When you mark a book read or hide it, the app removes the book from your feed to “dampen the dominance of bestsellers [and] creating space on the platform to widen your choice by showing you books you may have missed and hidden new gems.” As someone sick of seeing bestsellers all over my feeds, I love this. GOODBYE Grisha, GOODBYE Illuminae!
One of the things that warms my heart is you can see how many people added a book based on your gist! Honestly, my kink has been people tagging me in the Goodreads review for recommending the book, so this gives me the same serotonin boost.
Saved Book Lists & Up Next
Readerly’s version of To Read is Saved: whenever you see a book that you want to read, click on the yellow “save” button to add it to your list. When you save a book from someone’s Gist directly it is recorded on the Gist, so you can easily see how many people TBR a book because of you!
I’m primarily using my Saved for my pending ARCs, and I think I will get a lot of use out of the Up Next feature. (To add a book to Up Next, hold the Save button instead of tapping.) I’m using Up Next to prioritize my ARC reading in conjunction with my reader spreadsheet because it helps to have the visual component and an easy way to click through to the book info.
There are groups for sharing Gists, but I am still testing this feature out.
Wanna help me play around with this feature and share your favorite books with other readers? Join the Voracious Readers group by clicking this invite link!
My Hopes for Future Development
I think the app is already strong with a fresh perspective on reviewing books that de-centers Amazon and the impact of star subjectivity, but I do have some things that I’d like to see added as the app works toward launch.
- Dark mode: my eyeballs legit can’t handle the whiteness anymore, please help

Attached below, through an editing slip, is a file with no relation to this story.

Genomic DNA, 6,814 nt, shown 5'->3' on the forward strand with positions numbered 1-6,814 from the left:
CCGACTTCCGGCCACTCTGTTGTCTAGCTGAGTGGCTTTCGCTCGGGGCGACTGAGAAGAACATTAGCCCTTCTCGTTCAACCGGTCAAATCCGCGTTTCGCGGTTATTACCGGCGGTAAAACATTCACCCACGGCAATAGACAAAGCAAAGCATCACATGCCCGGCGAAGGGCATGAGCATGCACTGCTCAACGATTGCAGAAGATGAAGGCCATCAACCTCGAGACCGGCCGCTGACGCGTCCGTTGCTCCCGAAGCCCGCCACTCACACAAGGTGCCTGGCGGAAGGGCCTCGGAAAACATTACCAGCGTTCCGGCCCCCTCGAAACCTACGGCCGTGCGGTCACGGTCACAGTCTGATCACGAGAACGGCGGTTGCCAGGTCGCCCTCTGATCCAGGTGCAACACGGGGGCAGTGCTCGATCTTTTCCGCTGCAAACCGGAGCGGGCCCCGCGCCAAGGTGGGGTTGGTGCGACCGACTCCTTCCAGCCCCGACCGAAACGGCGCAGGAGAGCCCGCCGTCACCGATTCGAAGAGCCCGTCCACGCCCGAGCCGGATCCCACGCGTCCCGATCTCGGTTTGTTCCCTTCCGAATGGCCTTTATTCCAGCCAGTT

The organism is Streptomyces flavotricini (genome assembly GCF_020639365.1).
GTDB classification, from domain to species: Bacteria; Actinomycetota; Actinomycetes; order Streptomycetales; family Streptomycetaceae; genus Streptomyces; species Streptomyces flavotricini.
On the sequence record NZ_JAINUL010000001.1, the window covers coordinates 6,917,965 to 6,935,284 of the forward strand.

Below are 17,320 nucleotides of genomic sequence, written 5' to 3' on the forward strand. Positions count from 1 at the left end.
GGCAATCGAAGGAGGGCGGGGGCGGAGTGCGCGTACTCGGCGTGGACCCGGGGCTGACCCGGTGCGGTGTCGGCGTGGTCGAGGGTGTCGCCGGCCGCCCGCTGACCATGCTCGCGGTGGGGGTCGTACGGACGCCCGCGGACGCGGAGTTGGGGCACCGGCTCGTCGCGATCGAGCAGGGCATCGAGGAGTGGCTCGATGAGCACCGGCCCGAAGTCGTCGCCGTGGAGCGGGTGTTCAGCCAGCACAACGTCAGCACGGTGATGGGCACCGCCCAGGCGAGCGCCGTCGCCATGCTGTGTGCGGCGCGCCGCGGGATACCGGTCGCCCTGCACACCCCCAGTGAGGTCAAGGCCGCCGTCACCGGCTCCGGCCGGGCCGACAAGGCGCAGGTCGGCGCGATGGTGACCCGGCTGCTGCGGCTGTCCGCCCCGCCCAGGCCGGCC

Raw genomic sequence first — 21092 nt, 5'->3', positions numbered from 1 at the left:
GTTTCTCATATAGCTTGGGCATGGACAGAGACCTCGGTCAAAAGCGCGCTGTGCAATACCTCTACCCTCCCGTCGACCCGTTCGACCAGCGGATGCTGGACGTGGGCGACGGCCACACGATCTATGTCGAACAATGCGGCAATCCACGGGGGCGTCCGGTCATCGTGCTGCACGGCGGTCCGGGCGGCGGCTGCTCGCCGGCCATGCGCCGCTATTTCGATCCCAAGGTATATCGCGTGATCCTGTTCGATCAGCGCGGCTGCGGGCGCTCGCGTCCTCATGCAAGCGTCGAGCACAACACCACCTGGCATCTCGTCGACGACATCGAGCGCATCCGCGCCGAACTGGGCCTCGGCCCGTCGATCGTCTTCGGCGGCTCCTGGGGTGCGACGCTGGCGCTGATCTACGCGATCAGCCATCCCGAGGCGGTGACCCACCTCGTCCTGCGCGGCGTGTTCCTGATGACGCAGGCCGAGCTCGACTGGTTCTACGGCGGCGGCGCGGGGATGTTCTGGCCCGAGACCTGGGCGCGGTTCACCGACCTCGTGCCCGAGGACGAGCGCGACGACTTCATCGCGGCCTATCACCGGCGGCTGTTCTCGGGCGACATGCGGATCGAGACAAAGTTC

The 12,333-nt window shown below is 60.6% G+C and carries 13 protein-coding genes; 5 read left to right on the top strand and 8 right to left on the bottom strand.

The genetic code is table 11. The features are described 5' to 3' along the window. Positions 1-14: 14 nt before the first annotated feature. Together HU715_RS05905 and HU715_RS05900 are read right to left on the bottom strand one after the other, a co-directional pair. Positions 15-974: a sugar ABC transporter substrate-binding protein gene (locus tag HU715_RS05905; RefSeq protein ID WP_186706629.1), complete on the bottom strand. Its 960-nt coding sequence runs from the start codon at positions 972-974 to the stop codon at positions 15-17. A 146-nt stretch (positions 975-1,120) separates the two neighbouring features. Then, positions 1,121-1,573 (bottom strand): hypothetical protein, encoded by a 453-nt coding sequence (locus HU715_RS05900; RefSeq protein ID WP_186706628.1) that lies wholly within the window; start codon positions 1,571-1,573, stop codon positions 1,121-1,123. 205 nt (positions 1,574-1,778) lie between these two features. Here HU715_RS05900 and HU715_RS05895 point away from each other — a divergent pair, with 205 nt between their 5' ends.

- Notifications: right now, there aren’t any notifications or inbox available so you don’t know if you have a new follower or someone adds a book from your gist.
- Gist likes & activity feed: I’d love the ability to like Gists and push it out to my followers. Right now when you add a book there isn’t a notification and the “homepage” serves Gists to you based on your reading preferences that it thinks you’d like. Right now there isn’t much of a reason to follow.
- Hiding an author: I love that we can hide a specific book and never see it on Readerly again. I’d like to be able to do this to authors as well instead of needing to add all of their books individually. (Please save me from Jay Kristoff.)
- Grouping books in a series together: right now we have to search each book individually.
- Custom shelves & tags: I am obsessed with organization, please facilitate this.
- Right now, you have to search for the book and hold down save to add it to up next, and I’d like the ability to upgrade a saved book to Up Next.
- Reordering books on Up Next: If you want to have more than one book, you have to add them in reverse order on the list to have them in your desired reading order. Please let us hold down the book and then reorder.
- Develop a desktop version: I love the app but will be sad if there isn’t a partner website available.
I am so excited to see how the app develops and love being part of beta to help shape it.
Whether or not this app takes off, I’m excited to see another new Goodreads alternatives in development. Ultimately, the more options we have, the better it’ll be for the community. Amazon has been complacent and let Goodreads stagnate for years, and we’re finally getting a UI facelift following The StoryGraph’s arrival in January. Competition fuels innovation, and I am more than ready for new ideas and technologies for us that aren’t treated as a pipeline to Amazon sales.
I don’t see Readerly as a replacement for Goodreads or the StoryGraph, but more as a new creative outlet to share a love of books and discover new recommendations. I definitely see myself using it to share quick thoughts of books, hone a skill of specificity long atrophied, and discover new books without the noise of bestsellers cluttering my feed. I plan on using Readerly in conjuction with StoryGraph moving forward.
What are your thoughts on Readerly? Do you have an account yet, or are you on the waiting list? Is this an app you see yourself using?
Let’s go on another adventure together!